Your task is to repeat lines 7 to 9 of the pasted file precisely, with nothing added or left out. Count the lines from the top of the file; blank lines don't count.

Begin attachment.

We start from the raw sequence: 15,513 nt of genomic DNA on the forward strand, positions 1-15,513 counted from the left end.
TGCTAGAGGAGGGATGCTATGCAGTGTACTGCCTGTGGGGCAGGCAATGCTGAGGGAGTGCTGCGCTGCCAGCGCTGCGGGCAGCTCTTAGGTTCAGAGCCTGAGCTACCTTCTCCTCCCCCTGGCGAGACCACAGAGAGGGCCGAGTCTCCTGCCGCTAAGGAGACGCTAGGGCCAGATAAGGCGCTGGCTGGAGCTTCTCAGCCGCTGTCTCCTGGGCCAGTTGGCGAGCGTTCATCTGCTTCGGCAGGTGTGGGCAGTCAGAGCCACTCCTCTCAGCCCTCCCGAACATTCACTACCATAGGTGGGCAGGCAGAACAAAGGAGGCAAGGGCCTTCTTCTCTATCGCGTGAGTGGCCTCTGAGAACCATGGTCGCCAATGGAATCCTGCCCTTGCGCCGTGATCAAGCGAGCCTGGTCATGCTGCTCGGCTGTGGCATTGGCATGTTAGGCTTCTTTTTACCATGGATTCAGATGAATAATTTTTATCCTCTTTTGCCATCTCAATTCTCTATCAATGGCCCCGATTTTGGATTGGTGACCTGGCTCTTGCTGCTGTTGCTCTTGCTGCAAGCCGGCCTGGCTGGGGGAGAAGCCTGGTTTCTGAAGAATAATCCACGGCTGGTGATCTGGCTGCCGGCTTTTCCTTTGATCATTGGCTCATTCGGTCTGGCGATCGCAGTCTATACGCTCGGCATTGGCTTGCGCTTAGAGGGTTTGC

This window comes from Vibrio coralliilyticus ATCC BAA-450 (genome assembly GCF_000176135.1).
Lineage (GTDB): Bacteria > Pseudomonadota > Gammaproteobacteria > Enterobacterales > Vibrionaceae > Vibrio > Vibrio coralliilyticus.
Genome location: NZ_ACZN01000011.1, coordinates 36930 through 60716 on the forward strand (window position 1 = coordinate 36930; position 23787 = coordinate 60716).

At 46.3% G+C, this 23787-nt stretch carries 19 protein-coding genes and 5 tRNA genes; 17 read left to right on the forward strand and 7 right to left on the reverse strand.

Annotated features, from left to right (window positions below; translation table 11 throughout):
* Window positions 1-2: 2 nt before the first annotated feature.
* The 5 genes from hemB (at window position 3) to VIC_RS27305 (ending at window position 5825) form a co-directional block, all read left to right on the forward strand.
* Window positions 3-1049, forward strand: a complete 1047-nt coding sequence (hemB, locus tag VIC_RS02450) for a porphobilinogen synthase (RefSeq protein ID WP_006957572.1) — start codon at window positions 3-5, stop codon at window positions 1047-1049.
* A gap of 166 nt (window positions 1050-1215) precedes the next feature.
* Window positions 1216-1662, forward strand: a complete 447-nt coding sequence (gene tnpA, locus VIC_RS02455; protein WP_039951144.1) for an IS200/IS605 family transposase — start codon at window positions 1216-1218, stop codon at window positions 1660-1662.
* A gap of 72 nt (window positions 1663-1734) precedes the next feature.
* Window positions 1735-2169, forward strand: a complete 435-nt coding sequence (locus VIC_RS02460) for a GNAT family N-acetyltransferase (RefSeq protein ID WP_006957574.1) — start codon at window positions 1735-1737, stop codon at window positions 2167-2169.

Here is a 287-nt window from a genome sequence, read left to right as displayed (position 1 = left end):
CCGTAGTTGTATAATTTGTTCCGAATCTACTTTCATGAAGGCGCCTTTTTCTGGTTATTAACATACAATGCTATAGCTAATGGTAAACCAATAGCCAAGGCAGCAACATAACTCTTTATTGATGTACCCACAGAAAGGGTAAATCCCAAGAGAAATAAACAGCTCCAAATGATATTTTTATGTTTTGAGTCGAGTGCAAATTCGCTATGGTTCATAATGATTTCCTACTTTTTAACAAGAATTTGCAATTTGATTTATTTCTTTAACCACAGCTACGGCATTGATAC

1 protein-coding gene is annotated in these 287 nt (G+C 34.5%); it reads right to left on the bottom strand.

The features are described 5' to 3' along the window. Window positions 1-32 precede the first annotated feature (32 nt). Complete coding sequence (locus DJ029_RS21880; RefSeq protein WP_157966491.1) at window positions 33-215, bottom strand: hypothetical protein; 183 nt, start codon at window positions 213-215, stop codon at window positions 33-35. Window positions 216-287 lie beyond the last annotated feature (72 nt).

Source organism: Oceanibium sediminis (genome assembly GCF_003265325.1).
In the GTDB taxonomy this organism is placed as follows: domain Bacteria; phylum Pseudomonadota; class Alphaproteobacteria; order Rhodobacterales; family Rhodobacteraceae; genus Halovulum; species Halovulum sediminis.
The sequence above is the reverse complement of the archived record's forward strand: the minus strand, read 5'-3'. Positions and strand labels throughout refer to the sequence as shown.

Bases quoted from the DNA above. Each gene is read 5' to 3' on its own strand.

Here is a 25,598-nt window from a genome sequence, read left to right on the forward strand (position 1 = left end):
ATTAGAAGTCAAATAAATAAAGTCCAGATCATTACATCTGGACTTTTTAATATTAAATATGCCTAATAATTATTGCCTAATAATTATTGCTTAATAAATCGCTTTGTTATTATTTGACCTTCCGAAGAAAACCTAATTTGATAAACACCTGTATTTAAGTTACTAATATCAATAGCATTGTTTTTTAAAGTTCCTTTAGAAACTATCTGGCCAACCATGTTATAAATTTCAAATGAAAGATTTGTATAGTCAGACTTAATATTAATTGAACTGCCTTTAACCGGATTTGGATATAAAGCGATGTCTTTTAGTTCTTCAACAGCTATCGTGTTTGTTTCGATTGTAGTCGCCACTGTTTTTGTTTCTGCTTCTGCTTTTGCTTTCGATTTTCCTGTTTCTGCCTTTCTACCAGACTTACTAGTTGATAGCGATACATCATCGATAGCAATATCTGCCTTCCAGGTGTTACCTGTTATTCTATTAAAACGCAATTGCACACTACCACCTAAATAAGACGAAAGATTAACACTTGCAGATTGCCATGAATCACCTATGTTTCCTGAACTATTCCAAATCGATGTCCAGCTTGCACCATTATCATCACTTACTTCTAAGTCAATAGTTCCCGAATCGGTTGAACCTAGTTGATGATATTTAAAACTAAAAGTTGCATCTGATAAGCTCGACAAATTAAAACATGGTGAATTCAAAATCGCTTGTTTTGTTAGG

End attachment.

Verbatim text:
Annotated features, from left to right (window positions below; translation table 11 throughout):
* Window positions 1-2: 2 nt before the first annotated feature.
* The 5 genes from hemB (at window position 3) to VIC_RS27305 (ending at window position 5825) form a co-directional block, all read left to right on the forward strand.